Lest you believe that Hackaday have lost their marbles and this isn’t worthy of our normal high standards, let us remind you that this is not our first flying sausage story. Behind the cute-puppy and flying meat product jokes though, there’s a serious side. Drones have received such a bad press over recent years that a good news story concerning them is rare indeed, and this one has garnered significant coverage in the general media. Maybe it’s too late to reverse some of the reputational damage from the Gatwick fiasco, but at this point any such coverage is good news.
For anyone wondering what lies behind this, let us take you back to Christmas 2018.
Sometimes you’re hungry for two sausages, and not a sausage more. [Wesley] designed his Furter Burner to handle precisely these situations, and it looks to cook up a pair of wieners a treat. (Video, embedded below.)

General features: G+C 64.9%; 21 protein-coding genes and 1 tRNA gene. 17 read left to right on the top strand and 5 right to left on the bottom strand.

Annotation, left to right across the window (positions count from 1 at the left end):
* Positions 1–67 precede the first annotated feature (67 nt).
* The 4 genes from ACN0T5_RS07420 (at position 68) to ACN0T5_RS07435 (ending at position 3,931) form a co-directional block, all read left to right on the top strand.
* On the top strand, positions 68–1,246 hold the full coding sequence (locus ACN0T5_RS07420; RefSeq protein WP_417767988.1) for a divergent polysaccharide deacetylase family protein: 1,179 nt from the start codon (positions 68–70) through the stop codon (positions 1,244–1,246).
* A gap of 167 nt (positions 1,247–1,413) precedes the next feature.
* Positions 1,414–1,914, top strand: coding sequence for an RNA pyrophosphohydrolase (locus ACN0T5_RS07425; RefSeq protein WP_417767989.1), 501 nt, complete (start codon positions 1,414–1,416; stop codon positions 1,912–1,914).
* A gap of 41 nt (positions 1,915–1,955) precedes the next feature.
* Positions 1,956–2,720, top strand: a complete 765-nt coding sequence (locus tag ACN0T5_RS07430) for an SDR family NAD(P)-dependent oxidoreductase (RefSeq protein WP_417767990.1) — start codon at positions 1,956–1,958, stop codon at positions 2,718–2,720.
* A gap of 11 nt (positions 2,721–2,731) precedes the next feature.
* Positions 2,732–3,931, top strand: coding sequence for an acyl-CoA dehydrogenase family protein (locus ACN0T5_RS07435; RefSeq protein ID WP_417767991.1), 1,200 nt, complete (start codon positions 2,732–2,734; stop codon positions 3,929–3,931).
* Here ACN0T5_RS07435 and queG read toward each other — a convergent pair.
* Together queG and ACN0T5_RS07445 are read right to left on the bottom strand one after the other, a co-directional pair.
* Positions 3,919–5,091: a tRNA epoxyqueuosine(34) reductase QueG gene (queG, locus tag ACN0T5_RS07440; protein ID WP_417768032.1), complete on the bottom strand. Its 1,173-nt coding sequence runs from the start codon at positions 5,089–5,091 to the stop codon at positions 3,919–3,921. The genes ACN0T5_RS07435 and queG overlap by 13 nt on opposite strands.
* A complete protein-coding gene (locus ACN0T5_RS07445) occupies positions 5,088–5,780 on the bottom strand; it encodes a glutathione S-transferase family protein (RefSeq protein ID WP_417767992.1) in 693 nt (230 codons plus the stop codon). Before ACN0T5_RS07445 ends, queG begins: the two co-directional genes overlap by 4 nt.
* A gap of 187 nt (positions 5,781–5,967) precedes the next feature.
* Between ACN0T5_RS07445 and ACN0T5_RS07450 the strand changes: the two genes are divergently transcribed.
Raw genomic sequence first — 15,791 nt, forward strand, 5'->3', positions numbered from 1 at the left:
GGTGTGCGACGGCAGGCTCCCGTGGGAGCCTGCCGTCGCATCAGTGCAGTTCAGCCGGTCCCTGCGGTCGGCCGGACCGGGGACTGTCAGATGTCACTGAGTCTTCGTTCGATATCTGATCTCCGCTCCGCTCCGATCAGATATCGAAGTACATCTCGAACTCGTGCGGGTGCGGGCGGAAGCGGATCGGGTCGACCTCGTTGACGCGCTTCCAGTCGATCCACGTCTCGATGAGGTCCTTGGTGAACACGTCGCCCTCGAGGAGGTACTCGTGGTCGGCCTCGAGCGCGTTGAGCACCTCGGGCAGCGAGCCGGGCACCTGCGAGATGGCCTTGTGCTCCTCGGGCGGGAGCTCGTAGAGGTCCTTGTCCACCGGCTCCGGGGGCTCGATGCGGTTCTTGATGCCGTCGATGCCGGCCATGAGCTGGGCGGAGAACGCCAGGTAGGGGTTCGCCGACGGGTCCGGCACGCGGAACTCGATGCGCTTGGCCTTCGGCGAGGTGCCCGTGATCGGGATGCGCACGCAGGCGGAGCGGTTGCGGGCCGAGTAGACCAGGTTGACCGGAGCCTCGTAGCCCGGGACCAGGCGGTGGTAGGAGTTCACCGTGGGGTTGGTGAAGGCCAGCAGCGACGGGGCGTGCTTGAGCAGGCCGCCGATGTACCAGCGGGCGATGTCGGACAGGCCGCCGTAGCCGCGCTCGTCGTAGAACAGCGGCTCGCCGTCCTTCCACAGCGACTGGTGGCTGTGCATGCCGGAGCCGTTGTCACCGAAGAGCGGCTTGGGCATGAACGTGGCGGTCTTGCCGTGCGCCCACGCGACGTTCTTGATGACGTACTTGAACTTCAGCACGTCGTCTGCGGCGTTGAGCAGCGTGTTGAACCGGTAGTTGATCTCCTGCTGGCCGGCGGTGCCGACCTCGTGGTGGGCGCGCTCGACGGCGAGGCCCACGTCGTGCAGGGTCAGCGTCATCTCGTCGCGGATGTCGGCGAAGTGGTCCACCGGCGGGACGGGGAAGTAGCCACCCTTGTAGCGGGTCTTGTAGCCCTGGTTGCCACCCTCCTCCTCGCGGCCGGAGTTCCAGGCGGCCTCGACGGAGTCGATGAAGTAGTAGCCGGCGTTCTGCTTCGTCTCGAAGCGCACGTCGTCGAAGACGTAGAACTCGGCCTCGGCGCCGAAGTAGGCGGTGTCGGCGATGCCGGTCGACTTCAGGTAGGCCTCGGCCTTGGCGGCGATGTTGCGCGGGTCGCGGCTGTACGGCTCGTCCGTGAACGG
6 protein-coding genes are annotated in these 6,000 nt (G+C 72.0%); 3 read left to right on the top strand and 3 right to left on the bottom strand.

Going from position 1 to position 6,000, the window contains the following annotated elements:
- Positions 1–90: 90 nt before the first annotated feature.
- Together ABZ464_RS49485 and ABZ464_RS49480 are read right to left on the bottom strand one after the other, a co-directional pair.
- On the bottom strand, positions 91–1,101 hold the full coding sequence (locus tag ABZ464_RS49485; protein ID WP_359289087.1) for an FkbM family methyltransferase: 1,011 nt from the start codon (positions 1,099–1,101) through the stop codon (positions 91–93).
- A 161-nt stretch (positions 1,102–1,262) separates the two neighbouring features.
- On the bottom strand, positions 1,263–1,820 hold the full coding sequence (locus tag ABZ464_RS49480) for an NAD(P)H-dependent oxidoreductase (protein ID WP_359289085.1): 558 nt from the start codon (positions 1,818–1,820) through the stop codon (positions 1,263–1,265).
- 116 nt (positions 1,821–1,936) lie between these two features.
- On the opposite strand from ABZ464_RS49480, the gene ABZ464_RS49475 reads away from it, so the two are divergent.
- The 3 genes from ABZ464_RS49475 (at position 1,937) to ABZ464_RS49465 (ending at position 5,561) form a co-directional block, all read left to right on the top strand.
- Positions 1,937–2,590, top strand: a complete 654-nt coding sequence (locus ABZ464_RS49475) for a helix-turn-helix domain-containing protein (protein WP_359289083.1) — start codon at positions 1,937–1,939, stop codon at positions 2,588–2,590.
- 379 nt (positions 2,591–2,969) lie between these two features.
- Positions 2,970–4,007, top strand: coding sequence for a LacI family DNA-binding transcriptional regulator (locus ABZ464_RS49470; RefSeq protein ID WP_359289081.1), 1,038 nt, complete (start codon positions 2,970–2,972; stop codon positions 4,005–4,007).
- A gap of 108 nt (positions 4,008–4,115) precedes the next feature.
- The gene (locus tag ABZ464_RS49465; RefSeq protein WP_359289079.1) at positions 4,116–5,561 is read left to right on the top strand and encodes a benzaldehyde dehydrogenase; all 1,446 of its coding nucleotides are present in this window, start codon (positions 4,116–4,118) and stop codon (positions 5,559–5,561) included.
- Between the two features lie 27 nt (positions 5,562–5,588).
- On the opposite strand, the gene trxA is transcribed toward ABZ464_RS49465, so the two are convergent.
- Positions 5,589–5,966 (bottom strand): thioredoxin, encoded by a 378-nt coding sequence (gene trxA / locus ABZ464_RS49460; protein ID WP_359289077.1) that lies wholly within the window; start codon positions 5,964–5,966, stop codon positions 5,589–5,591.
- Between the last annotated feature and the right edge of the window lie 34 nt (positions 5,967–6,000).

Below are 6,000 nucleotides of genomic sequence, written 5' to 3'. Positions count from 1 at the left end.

The process starts with a couple of wooden stunt wieners, and some foam board, with which [Wesley] roughs out a design. From there, a CAD design is drawn up and parts routed out of compressed board to troubleshoot the assembly further. Later moving on to a plywood version, having a wooden prototype quickly reveals plenty of things to improve, from adding handles to the grill surface to air holes to allow combustion.
The design goes through a couple of further iterations in metal before completion. The final result is impressive—resulting in a twin-wiener cooker that burns coals, complete with skewers for easy sausage handling and bearing [Wesley’s] own logo.